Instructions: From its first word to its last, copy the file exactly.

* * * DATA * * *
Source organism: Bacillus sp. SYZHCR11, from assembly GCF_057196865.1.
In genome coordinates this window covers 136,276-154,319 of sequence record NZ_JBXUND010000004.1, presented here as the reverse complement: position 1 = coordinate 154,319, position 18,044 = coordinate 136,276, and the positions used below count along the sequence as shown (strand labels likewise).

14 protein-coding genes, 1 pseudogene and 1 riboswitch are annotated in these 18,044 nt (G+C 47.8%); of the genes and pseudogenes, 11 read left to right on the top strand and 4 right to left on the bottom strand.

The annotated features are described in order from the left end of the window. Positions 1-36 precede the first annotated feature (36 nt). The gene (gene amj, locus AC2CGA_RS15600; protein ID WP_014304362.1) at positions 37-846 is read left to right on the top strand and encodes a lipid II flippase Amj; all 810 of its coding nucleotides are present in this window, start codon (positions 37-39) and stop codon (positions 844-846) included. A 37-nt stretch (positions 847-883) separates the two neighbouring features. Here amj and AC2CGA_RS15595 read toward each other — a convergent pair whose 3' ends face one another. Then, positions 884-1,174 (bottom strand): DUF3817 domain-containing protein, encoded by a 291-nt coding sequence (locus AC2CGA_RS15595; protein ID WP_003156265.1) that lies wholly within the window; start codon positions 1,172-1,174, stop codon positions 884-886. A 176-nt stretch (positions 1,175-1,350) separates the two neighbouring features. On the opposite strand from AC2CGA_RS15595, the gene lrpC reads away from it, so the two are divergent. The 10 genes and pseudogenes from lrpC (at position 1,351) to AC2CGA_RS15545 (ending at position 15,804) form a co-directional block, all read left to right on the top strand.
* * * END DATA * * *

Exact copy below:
Source organism: Bacillus sp. SYZHCR11, from assembly GCF_057196865.1.
In genome coordinates this window covers 136,276-154,319 of sequence record NZ_JBXUND010000004.1, presented here as the reverse complement: position 1 = coordinate 154,319, position 18,044 = coordinate 136,276, and the positions used below count along the sequence as shown (strand labels likewise).

14 protein-coding genes, 1 pseudogene and 1 riboswitch are annotated in these 18,044 nt (G+C 47.8%); of the genes and pseudogenes, 11 read left to right on the top strand and 4 right to left on the bottom strand.

The annotated features are described in order from the left end of the window. Positions 1-36 precede the first annotated feature (36 nt). The gene (gene amj, locus AC2CGA_RS15600; protein ID WP_014304362.1) at positions 37-846 is read left to right on the top strand and encodes a lipid II flippase Amj; all 810 of its coding nucleotides are present in this window, start codon (positions 37-39) and stop codon (positions 844-846) included. A 37-nt stretch (positions 847-883) separates the two neighbouring features. Here amj and AC2CGA_RS15595 read toward each other — a convergent pair whose 3' ends face one another. Then, positions 884-1,174 (bottom strand): DUF3817 domain-containing protein, encoded by a 291-nt coding sequence (locus AC2CGA_RS15595; protein ID WP_003156265.1) that lies wholly within the window; start codon positions 1,172-1,174, stop codon positions 884-886. A 176-nt stretch (positions 1,175-1,350) separates the two neighbouring features. On the opposite strand from AC2CGA_RS15595, the gene lrpC reads away from it, so the two are divergent. The 10 genes and pseudogenes from lrpC (at position 1,351) to AC2CGA_RS15545 (ending at position 15,804) form a co-directional block, all read left to right on the top strand.